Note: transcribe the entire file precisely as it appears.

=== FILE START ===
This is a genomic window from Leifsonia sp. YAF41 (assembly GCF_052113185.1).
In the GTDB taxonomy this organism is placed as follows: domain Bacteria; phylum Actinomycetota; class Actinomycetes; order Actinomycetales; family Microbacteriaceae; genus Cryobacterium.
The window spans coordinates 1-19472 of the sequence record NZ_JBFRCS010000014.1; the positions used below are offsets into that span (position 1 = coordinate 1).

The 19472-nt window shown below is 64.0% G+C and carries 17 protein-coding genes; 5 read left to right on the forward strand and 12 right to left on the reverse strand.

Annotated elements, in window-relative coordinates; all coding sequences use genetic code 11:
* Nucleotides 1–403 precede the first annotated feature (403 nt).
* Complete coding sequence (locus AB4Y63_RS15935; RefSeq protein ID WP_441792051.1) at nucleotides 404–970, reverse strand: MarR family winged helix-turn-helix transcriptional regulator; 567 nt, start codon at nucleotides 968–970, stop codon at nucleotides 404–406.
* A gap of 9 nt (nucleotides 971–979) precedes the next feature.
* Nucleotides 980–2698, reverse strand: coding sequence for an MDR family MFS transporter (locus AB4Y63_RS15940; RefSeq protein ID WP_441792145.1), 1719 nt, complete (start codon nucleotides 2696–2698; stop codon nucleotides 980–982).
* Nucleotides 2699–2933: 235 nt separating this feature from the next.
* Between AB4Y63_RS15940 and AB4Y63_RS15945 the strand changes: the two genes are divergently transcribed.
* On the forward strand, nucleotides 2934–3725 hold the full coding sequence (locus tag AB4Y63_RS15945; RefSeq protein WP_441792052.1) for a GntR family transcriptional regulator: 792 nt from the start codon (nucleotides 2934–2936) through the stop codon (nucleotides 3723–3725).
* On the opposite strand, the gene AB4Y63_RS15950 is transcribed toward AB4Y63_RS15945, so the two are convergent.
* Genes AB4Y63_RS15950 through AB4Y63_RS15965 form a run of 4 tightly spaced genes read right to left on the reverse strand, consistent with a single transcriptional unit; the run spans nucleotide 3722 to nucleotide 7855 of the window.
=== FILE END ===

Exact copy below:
This is a genomic window from Leifsonia sp. YAF41 (assembly GCF_052113185.1).
In the GTDB taxonomy this organism is placed as follows: domain Bacteria; phylum Actinomycetota; class Actinomycetes; order Actinomycetales; family Microbacteriaceae; genus Cryobacterium.
The window spans coordinates 1-19472 of the sequence record NZ_JBFRCS010000014.1; the positions used below are offsets into that span (position 1 = coordinate 1).

The 19472-nt window shown below is 64.0% G+C and carries 17 protein-coding genes; 5 read left to right on the forward strand and 12 right to left on the reverse strand.

Annotated elements, in window-relative coordinates; all coding sequences use genetic code 11:
* Nucleotides 1–403 precede the first annotated feature (403 nt).
* Complete coding sequence (locus AB4Y63_RS15935; RefSeq protein ID WP_441792051.1) at nucleotides 404–970, reverse strand: MarR family winged helix-turn-helix transcriptional regulator; 567 nt, start codon at nucleotides 968–970, stop codon at nucleotides 404–406.
* A gap of 9 nt (nucleotides 971–979) precedes the next feature.
* Nucleotides 980–2698, reverse strand: coding sequence for an MDR family MFS transporter (locus AB4Y63_RS15940; RefSeq protein ID WP_441792145.1), 1719 nt, complete (start codon nucleotides 2696–2698; stop codon nucleotides 980–982).
* Nucleotides 2699–2933: 235 nt separating this feature from the next.
* Between AB4Y63_RS15940 and AB4Y63_RS15945 the strand changes: the two genes are divergently transcribed.
* On the forward strand, nucleotides 2934–3725 hold the full coding sequence (locus tag AB4Y63_RS15945; RefSeq protein WP_441792052.1) for a GntR family transcriptional regulator: 792 nt from the start codon (nucleotides 2934–2936) through the stop codon (nucleotides 3723–3725).
* On the opposite strand, the gene AB4Y63_RS15950 is transcribed toward AB4Y63_RS15945, so the two are convergent.
* Genes AB4Y63_RS15950 through AB4Y63_RS15965 form a run of 4 tightly spaced genes read right to left on the reverse strand, consistent with a single transcriptional unit; the run spans nucleotide 3722 to nucleotide 7855 of the window.